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Senamirmir Interviews


"Aleqa Tekle-Iyesus (1868-1936) was born in Albasa, Kutay, in northeastern Wellega, to parents Waqjira and Gelené. He was taken captive at the age of six in a raid by Dejjazmach Elémtu Goshu, the uncle of King Tekle-Haymanot (1875). His captor-cum-guardian brought him up with church education having sent him first to his own father confessor, and later on to the monastic school at Dima Giyorgis. It was when his guardian had him baptized that his original name, Negero, was changed to Tekle-Iyesus. Tekle-Iyesus, Oromo by birth, grew up with strong Gojjamé identity and devoting a huge part of his life to record its regional history and its ancestral traditions. His artistic talent earned him fame and royal patronage. Admired for his illuminations of manuscripts, for church murals and for engravings to the court and churches/monasteries of Gojjam, and created as Aleqa with the benefice of the church of Zebéch Iyesus, he was at the height of his fortune in the last decade of the 19 century..."
--Ato Girma Getahun

"My mother’s name was Trunesh Welde Mariam. She was the daughter of a farmer in Bale known by the nick-name Minjare Weldemariam. He was a very enlightened person. All his children including the girls were taught how to read and write. In those days (about 80 years ago) very few people used to teach their male children let alone the female ones. So my mother was my first teacher. I learned how to read and write Amharic at home. I do not know where she got it but my mother knew some basic arithmetic too...."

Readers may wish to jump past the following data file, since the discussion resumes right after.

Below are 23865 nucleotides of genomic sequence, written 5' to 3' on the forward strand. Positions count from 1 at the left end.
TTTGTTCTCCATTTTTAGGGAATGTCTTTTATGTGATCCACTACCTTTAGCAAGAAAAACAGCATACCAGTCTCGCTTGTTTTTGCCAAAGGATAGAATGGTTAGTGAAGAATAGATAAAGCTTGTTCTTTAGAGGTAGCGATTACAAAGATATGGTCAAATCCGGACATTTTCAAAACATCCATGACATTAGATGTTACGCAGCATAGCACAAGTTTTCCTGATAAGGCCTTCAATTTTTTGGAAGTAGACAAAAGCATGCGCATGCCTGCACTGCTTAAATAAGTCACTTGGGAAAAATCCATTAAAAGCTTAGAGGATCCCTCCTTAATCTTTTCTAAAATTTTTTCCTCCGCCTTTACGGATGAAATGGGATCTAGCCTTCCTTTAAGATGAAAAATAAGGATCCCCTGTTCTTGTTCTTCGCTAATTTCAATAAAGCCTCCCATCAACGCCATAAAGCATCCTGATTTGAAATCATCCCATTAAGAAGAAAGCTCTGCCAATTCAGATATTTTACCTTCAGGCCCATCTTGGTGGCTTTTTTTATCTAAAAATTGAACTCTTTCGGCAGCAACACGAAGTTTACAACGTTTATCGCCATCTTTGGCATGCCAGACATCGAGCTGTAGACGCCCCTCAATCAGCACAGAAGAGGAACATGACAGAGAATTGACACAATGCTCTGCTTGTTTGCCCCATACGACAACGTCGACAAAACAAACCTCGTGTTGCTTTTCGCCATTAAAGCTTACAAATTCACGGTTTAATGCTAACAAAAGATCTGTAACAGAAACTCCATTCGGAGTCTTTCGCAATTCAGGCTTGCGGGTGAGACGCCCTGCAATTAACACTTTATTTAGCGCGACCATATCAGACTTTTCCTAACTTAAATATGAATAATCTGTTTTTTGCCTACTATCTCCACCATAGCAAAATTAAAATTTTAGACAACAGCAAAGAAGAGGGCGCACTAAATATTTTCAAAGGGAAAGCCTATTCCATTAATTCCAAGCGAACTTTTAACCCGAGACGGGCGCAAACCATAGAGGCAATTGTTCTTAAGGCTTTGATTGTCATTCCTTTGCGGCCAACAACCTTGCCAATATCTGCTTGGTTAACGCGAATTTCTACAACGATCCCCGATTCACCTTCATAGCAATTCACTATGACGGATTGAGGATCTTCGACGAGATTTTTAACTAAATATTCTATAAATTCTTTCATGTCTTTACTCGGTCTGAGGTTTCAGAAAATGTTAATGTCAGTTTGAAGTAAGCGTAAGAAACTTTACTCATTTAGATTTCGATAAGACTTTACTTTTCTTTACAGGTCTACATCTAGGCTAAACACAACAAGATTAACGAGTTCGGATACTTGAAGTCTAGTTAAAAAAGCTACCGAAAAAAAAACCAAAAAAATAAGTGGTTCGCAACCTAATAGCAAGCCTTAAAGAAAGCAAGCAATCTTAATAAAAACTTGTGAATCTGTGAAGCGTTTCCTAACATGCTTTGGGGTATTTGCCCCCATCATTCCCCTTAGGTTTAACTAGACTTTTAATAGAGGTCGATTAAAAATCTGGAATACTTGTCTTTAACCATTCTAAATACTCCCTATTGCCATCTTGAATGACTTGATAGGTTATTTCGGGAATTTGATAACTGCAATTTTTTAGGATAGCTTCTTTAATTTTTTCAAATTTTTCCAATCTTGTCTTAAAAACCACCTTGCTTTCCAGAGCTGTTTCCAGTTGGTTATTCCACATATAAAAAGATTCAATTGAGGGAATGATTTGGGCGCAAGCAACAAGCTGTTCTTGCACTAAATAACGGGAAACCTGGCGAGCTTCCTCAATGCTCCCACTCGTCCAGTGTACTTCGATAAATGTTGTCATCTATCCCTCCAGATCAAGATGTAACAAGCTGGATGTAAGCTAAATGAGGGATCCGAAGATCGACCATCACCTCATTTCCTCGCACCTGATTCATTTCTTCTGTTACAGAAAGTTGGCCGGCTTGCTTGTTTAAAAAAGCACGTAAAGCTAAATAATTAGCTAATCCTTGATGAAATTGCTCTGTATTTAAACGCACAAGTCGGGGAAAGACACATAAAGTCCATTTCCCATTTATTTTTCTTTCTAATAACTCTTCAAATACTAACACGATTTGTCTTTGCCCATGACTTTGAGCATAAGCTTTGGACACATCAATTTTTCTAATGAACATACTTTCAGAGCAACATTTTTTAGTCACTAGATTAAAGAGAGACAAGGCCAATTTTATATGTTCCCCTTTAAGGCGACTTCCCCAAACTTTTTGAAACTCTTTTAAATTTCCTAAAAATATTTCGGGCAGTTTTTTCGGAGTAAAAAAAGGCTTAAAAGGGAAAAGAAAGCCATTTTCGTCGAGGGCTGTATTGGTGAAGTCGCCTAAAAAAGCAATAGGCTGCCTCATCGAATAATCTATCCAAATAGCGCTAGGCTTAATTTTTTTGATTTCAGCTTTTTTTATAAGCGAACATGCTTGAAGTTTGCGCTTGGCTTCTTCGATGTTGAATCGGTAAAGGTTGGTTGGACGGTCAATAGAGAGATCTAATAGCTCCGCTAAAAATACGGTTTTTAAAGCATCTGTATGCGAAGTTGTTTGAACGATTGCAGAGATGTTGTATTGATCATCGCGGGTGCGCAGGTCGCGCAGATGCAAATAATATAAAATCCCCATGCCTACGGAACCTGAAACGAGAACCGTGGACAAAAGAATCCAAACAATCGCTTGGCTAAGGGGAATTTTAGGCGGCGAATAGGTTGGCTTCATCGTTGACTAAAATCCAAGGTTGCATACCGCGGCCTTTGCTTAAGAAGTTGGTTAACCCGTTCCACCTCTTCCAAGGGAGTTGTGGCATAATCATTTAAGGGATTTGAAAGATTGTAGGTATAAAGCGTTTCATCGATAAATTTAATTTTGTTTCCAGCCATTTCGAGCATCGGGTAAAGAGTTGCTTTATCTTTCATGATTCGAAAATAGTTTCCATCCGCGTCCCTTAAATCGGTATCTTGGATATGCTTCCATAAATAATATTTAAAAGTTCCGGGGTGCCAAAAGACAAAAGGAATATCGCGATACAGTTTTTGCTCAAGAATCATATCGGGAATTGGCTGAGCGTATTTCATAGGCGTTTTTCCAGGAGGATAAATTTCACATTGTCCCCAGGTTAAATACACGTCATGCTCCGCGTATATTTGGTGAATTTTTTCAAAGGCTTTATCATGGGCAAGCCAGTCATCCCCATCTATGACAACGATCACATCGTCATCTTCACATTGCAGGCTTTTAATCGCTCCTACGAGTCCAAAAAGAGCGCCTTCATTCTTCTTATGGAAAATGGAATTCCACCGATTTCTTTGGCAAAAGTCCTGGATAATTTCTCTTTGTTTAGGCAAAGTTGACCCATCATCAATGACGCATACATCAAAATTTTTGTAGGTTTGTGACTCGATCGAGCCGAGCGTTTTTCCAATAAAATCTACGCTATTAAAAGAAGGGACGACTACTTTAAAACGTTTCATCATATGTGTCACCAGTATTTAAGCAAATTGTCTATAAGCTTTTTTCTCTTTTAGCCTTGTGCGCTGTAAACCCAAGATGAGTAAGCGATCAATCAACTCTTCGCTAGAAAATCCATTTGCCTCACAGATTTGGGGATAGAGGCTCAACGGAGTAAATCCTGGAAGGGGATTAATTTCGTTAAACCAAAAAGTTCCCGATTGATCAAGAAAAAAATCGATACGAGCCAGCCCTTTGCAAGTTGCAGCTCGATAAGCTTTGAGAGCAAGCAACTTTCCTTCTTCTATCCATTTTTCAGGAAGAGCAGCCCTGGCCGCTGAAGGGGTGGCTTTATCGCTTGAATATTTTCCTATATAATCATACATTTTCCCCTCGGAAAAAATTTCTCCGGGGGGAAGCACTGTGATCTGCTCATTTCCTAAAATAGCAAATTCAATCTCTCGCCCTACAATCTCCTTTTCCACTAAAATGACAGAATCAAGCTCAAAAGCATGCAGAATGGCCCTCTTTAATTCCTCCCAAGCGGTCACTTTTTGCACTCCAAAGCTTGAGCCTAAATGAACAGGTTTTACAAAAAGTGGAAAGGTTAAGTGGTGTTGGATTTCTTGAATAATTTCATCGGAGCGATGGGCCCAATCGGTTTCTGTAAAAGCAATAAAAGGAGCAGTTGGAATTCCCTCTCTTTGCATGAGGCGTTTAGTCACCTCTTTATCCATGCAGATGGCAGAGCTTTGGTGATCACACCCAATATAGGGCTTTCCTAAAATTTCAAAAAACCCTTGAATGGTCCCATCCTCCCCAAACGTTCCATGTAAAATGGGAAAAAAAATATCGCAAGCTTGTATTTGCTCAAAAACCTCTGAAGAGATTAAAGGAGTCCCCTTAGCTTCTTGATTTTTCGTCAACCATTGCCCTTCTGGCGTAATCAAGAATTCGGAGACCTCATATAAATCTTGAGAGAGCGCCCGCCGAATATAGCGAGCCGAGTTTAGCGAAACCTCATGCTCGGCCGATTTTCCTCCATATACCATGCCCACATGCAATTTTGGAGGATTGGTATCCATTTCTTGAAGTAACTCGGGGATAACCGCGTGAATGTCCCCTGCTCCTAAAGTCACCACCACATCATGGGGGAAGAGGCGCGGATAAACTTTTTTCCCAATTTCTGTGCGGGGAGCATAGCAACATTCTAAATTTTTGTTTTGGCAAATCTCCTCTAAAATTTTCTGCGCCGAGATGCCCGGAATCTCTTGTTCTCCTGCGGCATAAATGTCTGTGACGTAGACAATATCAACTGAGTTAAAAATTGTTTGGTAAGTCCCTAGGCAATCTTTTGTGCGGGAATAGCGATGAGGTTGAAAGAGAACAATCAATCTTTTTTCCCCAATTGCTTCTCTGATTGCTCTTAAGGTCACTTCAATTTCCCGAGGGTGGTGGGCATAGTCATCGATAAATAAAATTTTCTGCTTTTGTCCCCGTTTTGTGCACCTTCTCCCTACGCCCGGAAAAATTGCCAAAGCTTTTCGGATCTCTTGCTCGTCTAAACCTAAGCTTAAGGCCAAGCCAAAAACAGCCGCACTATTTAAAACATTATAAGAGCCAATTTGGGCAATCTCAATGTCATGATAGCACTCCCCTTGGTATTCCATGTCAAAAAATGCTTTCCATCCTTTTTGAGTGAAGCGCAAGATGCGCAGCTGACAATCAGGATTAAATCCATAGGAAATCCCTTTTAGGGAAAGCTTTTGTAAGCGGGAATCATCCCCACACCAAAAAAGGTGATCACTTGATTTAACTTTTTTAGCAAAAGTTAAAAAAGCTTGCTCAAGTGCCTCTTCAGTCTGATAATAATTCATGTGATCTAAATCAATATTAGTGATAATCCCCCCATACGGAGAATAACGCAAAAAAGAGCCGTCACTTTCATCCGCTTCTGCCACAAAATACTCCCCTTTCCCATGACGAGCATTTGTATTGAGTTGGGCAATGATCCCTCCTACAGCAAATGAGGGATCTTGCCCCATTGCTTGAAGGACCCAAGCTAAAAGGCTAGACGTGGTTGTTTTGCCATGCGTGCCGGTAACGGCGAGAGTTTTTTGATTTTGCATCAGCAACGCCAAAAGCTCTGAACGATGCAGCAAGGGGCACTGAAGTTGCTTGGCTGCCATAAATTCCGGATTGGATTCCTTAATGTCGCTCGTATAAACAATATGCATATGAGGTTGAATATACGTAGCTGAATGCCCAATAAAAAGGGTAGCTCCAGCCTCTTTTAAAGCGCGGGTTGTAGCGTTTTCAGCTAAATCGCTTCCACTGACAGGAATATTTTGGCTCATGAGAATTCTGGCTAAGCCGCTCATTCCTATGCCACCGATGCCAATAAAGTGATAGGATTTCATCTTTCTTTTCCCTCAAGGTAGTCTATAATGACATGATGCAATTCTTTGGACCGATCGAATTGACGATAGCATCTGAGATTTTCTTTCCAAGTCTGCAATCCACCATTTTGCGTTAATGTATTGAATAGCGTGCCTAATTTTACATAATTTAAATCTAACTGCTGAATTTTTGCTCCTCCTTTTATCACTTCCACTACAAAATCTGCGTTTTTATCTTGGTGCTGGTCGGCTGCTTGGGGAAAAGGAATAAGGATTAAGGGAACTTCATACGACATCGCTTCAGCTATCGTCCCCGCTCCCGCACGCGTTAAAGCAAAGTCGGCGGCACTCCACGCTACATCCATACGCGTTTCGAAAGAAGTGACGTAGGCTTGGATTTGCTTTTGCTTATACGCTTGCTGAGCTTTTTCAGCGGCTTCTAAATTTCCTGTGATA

--Amha Asfaw

"At the third time, for refusing to comply with the wishes of the authorities, Haleka Tewolde Medhin was sentenced to death. Twice, they took him to an infamous old warka tree in Adwa to be hanged, (a very common spot for hanging bandits, murderers, and criminals of similar caliber,) and twice he narrowly escaped death by miraculous coincidences..."
--G.E. Gorfu

"...But after living in Ethiopia for awhile, and after my first couple of fieldtrips in the Afar, there was no way I would consider returning to the U.S. Ethiopia impressed me greatly--an extraordinary country with a remarkable history and culture, and of course the potential of the Afar to science was unlimited."
--Jon Kalb

"When the Italians left, I came to Addis Ababa where I found my father in the compound of the old Trinity Church in one of the one-room shelters built to protect a grave. (I never asked who was the guy on whose grave I slept for several years before we moved out. His people never came to disturb us.)..."
--Dr. Getatchew Haile

"My mother, Sylvia Pankhurst, the former British Suffragette (for whom a statue in London is now being planned), was by conviction a socialist, libertarian and feminist...

My interest in Ethiopia - and Africa (we were all Pan-Africanists in those days!) led me in 1956 to travel to Addis Ababa, to teach at the then new University College of Addis Ababa, which became the nucleus of Haile Sellassie I (later Addis Ababa) University..."
--Dr. Richard Pankhurst
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